If your dog is in shock, they may put them on fluids to rehydrate and support them. They will provide pain relief so that your dog is as comfortable as possible. They may want to sedate or fully anesthetize your dog to get an idea of the full extent of their injuries, especially if they are deep, puncture wounds, or wounds affecting the chest, neck, or eyes. Sometimes an x-ray can help identify deeper damage especially if they have been bitten on the neck or chest.

Small wounds are often left to heal by themselves, after clipping the area and flushing out any debris, but larger wounds may need to be stitched up, debrided (removing any damaged tissue), or have a drain placed. A drain is a flexible rubber tube that is placed inside the wound which allows the fluid the body produces at the site of an infection to drain out instead of building up causing swelling.

Do all dog bites need antibiotics?

A dog’s mouth is a dirty place with lots of bacteria residing there so, with any dog bite, it is likely that your vet will prescribe a course of antibiotics to treat any potential infection. Sometimes your vet may recommend taking a swab of the wound for culture and sensitivity testing, to find out which bacteria are present and which antibiotics are the best to treat it. This may be done particularly if your dog’s wound is not healing as quickly as expected as an infection may be the reason behind the slow healing.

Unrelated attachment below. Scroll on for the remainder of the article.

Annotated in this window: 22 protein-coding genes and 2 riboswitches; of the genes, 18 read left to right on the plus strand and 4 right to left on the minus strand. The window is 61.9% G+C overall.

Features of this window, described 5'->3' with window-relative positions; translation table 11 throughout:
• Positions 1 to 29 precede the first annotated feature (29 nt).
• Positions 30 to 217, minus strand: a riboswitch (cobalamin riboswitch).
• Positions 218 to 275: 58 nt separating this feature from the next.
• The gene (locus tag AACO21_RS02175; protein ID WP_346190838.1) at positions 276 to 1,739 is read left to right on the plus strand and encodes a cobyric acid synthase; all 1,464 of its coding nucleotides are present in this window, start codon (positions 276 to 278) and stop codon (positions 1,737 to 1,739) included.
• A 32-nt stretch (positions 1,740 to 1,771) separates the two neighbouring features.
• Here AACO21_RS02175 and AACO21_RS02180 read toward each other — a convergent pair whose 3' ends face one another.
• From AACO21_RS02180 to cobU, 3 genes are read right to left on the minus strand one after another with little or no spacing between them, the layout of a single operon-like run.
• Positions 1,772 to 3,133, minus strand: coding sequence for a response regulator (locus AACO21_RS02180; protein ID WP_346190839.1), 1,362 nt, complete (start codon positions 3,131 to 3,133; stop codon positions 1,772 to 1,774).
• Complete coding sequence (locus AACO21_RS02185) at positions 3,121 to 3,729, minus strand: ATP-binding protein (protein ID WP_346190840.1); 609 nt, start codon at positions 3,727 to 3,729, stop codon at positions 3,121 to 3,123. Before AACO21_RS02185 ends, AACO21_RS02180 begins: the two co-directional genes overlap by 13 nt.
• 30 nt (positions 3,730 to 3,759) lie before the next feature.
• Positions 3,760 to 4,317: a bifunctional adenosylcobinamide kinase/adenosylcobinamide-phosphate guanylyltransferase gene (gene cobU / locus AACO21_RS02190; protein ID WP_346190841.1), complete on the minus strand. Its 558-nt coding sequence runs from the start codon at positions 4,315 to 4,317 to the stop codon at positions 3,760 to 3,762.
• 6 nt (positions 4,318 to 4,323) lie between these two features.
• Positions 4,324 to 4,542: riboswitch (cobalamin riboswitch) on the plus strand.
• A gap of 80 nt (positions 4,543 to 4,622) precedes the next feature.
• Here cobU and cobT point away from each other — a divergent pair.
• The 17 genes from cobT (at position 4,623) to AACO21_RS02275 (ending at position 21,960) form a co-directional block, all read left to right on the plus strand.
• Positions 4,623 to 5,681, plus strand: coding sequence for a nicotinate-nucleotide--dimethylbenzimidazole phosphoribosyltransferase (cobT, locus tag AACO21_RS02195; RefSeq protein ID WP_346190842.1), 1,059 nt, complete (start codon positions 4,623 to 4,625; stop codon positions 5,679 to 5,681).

It is vitally important to give the antibiotics at the correct time and for the full duration. It may be tempting to stop treatment if your dog’s wound is looking better, however, this can lead to bacteria becoming resistant and the same antibiotics may not work for your dog in the future.

How can you tell if a dog bite wound is infected or healing?

Signs of an infected dog bite wound include:
  • Red, swollen, or hot area around the wound
  • Yellow/green discharge (pus) coming from the wound
  • Wound edges pulling apart or wound getting bigger
  • Evidence of dirt or other particles in the wound
  • Your dog is lethargic, reluctant to eat or move
Signs of a healing wound include:
  • Pink skin rather than red, angry-looking skin around the wound
  • Wound edges sticking together and beginning to look more like normal skin
  • The wound shrinking in size (this can take days to weeks to occur)

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Conclusion

Dog fights can be very stressful experiences for all involved. It is important to stay calm for your dog and act fast: assessing your dog for injuries, swelling, and bleeding, and seeking veterinary care promptly. Only if you are confident your dog’s injuries are minor should you take them home- and even then, we strongly recommend seeing a vet the same day, just in case.


Featured Image Credit: RoDobby, Pixabay